This region, west and north of Boston, is a hotbed of revolutionaries. The town greens and monuments of Lexington and Concord attest to the region’s critical role in the American Revolution; Lowell’s sturdy mill buildings are reminders of the city's prominent role in the American Industrial Revolution.
Exhibits and guided tours of the Lowell National Historical Park chronicle the shift from farm to factory, the rise of immigrant labor, and the industrial technology that fueled these changes. Its Boott Cotton Mills Museum features an operating weave room whose 88 power looms generate a deafening clatter (ear plugs provided). Just steps away, you’ll find a cluster of lively art museums and galleries, including the New England Quilt Museum and the Revolving Museum. How about a visit to the Public Health Museum in Tewksbury? It's home to artifacts in the field of Public Health. The Lowell Folk Festival is an exuberant celebration of the city’s multicultural heritage. Every Patriots’ Day (the third Monday in April), a band of Patriots and Redcoats gathers on Lexington Green at dawn to reenact the famous Battle of Lexington and the “shot heard ‘round the world." Concord lays claim to some of the greatest names in 19th-century American literature: Louisa May Alcott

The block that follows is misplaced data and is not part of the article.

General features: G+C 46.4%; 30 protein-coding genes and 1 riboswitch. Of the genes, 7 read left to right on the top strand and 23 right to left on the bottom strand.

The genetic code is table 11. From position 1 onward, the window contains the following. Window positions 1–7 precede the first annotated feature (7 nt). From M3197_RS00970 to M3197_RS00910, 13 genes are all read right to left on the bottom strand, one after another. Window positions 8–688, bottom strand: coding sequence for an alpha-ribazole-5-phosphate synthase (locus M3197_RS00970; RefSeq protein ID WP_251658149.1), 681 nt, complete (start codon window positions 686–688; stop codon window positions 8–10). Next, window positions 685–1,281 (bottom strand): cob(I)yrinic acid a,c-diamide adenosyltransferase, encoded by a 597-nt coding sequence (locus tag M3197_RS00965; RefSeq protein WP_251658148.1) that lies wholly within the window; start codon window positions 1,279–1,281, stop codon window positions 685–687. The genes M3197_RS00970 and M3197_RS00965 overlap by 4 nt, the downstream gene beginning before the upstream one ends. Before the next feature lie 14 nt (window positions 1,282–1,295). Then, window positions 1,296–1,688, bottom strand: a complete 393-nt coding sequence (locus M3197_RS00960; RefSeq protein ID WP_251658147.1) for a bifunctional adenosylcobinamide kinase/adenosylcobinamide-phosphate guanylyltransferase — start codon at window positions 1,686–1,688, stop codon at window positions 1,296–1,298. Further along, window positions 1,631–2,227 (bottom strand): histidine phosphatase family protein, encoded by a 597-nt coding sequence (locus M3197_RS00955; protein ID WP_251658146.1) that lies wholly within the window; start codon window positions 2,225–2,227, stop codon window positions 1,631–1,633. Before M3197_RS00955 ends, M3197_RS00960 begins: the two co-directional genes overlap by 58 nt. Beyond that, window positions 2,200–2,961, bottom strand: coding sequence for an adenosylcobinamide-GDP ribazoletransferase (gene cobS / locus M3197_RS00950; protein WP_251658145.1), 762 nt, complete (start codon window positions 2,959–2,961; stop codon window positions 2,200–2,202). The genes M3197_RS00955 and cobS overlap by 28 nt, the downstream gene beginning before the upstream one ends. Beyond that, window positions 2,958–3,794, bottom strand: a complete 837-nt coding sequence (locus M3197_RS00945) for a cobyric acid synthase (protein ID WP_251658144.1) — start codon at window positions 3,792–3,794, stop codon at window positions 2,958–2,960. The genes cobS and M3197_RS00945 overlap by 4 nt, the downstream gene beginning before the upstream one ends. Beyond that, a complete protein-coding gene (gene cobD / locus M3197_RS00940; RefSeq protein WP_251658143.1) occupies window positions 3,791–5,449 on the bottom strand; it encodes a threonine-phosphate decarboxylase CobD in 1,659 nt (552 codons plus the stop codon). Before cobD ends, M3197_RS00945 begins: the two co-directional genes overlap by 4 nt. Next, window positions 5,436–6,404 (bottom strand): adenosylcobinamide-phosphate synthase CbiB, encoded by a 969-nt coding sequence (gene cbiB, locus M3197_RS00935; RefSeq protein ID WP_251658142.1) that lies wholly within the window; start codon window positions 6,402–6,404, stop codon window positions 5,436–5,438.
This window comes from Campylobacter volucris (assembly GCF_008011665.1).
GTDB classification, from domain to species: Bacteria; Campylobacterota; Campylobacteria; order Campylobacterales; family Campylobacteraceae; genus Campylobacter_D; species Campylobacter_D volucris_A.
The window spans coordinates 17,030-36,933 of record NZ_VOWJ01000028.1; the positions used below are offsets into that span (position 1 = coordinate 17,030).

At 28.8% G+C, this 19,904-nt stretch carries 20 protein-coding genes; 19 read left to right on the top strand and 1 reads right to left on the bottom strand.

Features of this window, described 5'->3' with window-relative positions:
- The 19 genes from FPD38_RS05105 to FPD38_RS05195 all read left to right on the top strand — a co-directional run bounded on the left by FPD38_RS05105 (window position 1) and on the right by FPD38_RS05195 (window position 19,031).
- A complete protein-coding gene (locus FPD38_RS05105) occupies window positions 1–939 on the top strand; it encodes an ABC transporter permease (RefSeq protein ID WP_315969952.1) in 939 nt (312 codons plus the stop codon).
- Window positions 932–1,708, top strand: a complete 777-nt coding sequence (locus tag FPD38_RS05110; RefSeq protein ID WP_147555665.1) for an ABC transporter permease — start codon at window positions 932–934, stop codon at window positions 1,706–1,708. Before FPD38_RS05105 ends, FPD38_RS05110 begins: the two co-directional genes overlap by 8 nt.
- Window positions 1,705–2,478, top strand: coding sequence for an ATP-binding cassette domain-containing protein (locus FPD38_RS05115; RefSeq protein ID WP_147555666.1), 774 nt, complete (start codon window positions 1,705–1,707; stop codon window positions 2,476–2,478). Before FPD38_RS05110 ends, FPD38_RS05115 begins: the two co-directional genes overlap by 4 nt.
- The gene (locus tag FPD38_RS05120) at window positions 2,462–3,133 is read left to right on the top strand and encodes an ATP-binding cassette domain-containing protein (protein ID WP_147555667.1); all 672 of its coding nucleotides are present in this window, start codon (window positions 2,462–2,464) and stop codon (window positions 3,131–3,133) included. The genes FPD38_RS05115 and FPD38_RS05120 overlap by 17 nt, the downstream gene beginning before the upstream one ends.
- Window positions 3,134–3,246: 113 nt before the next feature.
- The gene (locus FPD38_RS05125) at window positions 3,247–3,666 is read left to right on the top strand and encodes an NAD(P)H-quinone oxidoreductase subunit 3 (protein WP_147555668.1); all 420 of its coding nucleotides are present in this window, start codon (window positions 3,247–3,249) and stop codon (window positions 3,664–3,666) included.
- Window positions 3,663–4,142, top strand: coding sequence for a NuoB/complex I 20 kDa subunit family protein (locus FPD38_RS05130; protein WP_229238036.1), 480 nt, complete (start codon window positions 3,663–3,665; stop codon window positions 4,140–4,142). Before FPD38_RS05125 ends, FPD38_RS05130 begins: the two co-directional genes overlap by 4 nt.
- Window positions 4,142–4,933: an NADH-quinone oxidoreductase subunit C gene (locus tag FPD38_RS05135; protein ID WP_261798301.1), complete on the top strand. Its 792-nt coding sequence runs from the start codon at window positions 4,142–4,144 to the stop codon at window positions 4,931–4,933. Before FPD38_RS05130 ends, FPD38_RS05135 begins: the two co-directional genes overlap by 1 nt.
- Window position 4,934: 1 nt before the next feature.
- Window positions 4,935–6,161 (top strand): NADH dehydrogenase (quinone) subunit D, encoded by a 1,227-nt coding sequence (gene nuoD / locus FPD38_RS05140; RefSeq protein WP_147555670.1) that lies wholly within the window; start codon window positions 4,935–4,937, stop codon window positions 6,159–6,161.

The Liberty Ride whisks visitors around to all the major historic sites and attractions in Lexington and Concord in the comfort of a 21st-century bus. One ticket provides riders with all-day step-on and step-off service. Also make sure to visit Minute Man National Historical Park.
Lowell.com, a comprehensive guide to the city of Lowell.
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